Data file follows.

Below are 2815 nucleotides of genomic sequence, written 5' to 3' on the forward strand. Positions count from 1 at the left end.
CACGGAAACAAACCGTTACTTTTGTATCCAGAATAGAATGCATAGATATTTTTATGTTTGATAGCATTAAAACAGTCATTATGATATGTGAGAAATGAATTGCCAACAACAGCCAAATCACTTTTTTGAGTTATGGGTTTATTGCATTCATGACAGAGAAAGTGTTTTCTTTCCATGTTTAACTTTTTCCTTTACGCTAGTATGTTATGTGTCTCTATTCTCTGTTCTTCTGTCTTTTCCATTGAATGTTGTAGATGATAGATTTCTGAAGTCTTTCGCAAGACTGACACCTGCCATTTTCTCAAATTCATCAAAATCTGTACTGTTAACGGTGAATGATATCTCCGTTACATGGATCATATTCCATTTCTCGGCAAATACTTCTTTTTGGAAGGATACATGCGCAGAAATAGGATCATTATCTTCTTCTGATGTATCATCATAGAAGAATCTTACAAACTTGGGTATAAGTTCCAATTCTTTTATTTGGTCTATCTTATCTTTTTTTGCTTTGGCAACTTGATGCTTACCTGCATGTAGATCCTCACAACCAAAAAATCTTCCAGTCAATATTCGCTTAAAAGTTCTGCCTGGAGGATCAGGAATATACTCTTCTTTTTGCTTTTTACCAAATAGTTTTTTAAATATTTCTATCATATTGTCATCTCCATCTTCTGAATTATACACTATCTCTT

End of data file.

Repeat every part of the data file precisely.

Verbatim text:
Below are 2815 nucleotides of genomic sequence, written 5' to 3' on the forward strand. Positions count from 1 at the left end.
CACGGAAACAAACCGTTACTTTTGTATCCAGAATAGAATGCATAGATATTTTTATGTTTGATAGCATTAAAACAGTCATTATGATATGTGAGAAATGAATTGCCAACAACAGCCAAATCACTTTTTTGAGTTATGGGTTTATTGCATTCATGACAGAGAAAGTGTTTTCTTTCCATGTTTAACTTTTTCCTTTACGCTAGTATGTTATGTGTCTCTATTCTCTGTTCTTCTGTCTTTTCCATTGAATGTTGTAGATGATAGATTTCTGAAGTCTTTCGCAAGACTGACACCTGCCATTTTCTCAAATTCATCAAAATCTGTACTGTTAACGGTGAATGATATCTCCGTTACATGGATCATATTCCATTTCTCGGCAAATACTTCTTTTTGGAAGGATACATGCGCAGAAATAGGATCATTATCTTCTTCTGATGTATCATCATAGAAGAATCTTACAAACTTGGGTATAAGTTCCAATTCTTTTATTTGGTCTATCTTATCTTTTTTTGCTTTGGCAACTTGATGCTTACCTGCATGTAGATCCTCACAACCAAAAAATCTTCCAGTCAATATTCGCTTAAAAGTTCTGCCTGGAGGATCAGGAATATACTCTTCTTTTTGCTTTTTACCAAATAGTTTTTTAAATATTTCTATCATATTGTCATCTCCATCTTCTGAATTATACACTATCTCTT